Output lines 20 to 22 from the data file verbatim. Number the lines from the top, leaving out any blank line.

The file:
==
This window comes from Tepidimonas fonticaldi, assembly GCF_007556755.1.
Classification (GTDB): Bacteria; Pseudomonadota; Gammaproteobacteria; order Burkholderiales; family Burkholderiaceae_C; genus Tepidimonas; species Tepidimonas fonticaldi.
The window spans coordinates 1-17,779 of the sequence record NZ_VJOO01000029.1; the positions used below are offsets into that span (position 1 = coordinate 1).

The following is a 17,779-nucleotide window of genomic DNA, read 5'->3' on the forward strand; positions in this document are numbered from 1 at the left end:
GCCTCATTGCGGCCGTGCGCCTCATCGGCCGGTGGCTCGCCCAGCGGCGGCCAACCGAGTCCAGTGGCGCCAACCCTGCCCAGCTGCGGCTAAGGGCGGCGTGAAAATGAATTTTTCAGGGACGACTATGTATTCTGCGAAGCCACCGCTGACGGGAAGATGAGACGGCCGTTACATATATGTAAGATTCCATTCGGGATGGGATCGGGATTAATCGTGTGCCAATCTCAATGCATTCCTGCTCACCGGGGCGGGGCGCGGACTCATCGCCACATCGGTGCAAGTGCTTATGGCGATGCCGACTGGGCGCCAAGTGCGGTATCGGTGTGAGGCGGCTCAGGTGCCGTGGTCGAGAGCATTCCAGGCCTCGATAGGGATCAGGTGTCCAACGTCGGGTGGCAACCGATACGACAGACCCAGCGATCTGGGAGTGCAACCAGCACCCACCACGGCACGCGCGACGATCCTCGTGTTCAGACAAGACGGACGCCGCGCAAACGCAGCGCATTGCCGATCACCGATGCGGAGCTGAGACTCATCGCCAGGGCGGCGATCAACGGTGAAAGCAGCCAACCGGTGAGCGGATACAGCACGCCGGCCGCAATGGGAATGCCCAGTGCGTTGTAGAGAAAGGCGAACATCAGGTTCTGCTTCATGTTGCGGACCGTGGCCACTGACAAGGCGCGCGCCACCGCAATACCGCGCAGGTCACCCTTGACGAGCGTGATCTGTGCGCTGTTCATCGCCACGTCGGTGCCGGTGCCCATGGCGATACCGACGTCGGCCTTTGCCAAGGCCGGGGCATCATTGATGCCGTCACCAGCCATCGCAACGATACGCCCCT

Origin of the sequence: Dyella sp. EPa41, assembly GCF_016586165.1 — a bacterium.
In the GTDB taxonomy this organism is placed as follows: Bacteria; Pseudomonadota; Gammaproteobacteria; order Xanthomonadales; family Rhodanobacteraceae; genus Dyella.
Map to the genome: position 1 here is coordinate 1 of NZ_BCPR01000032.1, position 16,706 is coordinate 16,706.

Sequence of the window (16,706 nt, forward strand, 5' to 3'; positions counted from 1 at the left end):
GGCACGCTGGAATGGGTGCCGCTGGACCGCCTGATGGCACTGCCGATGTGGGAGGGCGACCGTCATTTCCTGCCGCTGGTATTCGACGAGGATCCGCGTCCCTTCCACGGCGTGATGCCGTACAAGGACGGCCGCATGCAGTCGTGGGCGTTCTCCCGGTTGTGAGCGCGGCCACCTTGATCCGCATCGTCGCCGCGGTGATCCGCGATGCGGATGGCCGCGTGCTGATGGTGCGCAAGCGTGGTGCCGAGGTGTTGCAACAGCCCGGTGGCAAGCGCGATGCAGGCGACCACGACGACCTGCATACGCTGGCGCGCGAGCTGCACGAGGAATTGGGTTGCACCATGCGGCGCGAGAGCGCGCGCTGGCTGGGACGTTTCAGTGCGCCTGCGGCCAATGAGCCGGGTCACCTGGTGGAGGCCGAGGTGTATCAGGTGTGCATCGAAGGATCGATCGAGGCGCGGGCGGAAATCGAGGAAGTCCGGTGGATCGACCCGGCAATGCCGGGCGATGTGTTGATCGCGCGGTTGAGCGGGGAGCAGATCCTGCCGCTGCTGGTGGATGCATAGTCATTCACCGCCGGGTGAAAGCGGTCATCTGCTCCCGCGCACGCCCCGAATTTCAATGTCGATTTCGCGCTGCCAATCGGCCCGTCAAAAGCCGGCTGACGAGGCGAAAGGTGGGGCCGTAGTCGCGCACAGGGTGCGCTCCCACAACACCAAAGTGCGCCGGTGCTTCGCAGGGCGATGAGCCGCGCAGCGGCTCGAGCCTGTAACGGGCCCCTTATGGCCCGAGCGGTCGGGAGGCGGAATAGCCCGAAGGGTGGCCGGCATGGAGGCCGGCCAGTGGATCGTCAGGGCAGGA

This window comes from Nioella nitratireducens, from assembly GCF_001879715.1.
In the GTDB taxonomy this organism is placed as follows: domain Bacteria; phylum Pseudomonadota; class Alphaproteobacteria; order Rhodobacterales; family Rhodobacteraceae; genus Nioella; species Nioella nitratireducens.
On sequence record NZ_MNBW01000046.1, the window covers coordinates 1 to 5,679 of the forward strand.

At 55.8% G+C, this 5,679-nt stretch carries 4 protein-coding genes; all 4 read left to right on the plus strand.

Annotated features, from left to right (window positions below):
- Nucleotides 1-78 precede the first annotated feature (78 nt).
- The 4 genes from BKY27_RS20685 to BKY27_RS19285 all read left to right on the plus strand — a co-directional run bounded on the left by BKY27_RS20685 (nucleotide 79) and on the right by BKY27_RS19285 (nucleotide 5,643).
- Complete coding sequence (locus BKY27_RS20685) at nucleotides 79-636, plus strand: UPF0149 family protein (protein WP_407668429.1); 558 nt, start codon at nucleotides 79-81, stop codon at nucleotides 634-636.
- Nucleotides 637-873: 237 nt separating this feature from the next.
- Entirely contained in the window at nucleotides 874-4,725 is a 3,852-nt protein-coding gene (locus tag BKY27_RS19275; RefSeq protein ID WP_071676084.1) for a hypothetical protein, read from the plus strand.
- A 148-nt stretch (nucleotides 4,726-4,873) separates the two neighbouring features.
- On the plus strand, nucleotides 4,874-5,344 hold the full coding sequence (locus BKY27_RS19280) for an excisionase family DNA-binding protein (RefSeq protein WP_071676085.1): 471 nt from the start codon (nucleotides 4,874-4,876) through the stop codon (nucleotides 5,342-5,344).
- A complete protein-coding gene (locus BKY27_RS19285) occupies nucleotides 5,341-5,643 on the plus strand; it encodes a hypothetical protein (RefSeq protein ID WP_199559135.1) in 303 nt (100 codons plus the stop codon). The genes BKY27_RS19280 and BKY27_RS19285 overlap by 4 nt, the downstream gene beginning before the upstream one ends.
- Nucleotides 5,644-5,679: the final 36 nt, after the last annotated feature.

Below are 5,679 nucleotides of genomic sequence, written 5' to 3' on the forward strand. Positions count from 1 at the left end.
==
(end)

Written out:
- Entirely contained in the window at nucleotides 874-4,725 is a 3,852-nt protein-coding gene (locus tag BKY27_RS19275; RefSeq protein ID WP_071676084.1) for a hypothetical protein, read from the plus strand.
- A 148-nt stretch (nucleotides 4,726-4,873) separates the two neighbouring features.
- On the plus strand, nucleotides 4,874-5,344 hold the full coding sequence (locus BKY27_RS19280) for an excisionase family DNA-binding protein (RefSeq protein WP_071676085.1): 471 nt from the start codon (nucleotides 4,874-4,876) through the stop codon (nucleotides 5,342-5,344).